Dogs are Everywhere 恶心了

Dogs are everywhere
Almost everywhere
That I go
They have too much and then

One night on my way home, I saw an elderly couple walking a cute, furry Chow Chow. Then I noticed that the cute Chow Chow was dropping a deuce right on the sidewalk. Like any good dog owners, the couple waited patiently for Chow Chow to finish his necessary business. Like any bad neighbor taking no personal responsibility for neighborhood upkeep, the woman used a plastic bag to pick up the doo-doo and chucked the bag and all off to the side.

This is a cute Chow Chow, but not The Cute Chow Chow

I stopped and deliberated for about two seconds. Is it my place to correct an older couple? I decided, yes it was. Toting around a curious toddler has made me particularly sensitive to seeing people letting their children and dogs use public areas as latrines. Also, people tell me all the time what to do. Don’t give your kid ice cream because it’s bad for her stomach. She needs to wear more clothes or socks. Since your baby goes to bed so early, you should teach English at night and make more money. Shave her head so her hair grows faster. The list seems endless.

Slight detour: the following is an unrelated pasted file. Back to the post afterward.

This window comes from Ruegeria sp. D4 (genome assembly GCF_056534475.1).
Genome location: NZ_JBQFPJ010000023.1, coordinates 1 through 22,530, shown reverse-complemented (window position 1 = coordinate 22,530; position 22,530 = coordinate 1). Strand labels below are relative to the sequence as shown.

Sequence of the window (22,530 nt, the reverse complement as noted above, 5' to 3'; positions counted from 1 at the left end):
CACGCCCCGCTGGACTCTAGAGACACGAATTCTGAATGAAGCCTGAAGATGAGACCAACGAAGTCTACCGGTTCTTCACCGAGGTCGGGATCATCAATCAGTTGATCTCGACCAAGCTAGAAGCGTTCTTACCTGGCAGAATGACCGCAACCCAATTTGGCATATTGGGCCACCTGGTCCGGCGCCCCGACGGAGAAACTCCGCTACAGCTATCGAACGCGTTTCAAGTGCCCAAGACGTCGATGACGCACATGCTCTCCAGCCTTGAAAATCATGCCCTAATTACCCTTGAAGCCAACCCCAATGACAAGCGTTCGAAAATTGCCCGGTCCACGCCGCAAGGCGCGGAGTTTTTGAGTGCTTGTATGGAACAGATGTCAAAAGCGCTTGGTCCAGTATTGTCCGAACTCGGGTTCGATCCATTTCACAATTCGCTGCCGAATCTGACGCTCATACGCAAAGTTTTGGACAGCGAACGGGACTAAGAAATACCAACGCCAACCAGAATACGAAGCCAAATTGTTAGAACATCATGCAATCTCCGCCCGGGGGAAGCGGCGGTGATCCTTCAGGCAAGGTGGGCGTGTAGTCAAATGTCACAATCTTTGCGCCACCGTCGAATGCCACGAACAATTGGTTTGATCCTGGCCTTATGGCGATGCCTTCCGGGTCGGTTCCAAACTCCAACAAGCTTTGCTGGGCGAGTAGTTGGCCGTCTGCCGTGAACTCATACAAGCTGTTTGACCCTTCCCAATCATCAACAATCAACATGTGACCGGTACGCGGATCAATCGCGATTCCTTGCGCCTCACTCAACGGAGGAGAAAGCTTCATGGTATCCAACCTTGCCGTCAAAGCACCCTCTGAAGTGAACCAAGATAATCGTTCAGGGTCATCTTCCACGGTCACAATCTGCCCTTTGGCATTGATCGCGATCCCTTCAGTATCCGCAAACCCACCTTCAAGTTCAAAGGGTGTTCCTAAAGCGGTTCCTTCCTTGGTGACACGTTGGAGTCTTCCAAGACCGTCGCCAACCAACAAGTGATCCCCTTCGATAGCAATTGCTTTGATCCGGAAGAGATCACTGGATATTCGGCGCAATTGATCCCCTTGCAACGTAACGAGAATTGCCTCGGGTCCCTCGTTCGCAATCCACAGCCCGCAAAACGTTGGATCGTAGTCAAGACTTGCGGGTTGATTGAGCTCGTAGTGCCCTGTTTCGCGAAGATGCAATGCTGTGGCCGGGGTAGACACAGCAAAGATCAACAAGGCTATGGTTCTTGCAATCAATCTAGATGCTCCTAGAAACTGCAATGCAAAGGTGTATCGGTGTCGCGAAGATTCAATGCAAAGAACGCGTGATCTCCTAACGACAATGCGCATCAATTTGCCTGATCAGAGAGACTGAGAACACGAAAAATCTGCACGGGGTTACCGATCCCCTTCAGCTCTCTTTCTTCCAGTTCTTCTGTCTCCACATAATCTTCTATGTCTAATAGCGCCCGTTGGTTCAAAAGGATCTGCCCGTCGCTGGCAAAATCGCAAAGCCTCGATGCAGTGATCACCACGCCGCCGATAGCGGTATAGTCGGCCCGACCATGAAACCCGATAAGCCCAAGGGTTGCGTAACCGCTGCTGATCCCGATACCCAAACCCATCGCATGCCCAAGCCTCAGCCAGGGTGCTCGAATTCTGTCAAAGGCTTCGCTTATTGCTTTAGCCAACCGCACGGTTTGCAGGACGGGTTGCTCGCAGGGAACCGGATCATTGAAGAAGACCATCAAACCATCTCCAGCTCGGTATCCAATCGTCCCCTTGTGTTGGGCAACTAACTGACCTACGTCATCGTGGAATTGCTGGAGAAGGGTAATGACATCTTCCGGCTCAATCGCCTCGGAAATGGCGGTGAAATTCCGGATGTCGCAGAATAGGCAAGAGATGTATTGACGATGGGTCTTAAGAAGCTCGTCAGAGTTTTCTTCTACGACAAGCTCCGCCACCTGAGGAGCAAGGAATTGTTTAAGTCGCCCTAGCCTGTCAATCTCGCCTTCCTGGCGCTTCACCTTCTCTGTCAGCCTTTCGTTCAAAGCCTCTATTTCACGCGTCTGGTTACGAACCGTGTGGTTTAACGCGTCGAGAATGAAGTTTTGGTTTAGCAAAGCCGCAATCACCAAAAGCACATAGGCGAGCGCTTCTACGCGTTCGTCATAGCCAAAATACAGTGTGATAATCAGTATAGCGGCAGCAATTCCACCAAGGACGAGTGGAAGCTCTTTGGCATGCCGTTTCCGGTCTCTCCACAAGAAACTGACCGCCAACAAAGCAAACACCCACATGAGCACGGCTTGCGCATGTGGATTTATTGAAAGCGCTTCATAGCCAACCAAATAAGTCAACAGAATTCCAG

Don’t I too have a voice? Don’t I too have the right to tell people what to do? I’ve no qualms about telling people to not smoke in restaurants and to wait in line. Is this situation much different? Isn’t public health at stake here?

My blood boiling, I flipped around and said rather loudly, “Disgusting! You can’t do that!"

The old man cocked his head toward me, a cigarette pinched between two fingers and his scraggly eyebrows furled. He was clearly dumbfounded. Well, of course, more explanation was needed. The idea that tossing dog poop and trash around was wrong probably never occurred to him. Meanwhile his wife and Chow Chow had continued their jaunt down the street, leaving the man alone to deal with the crazy foreigner.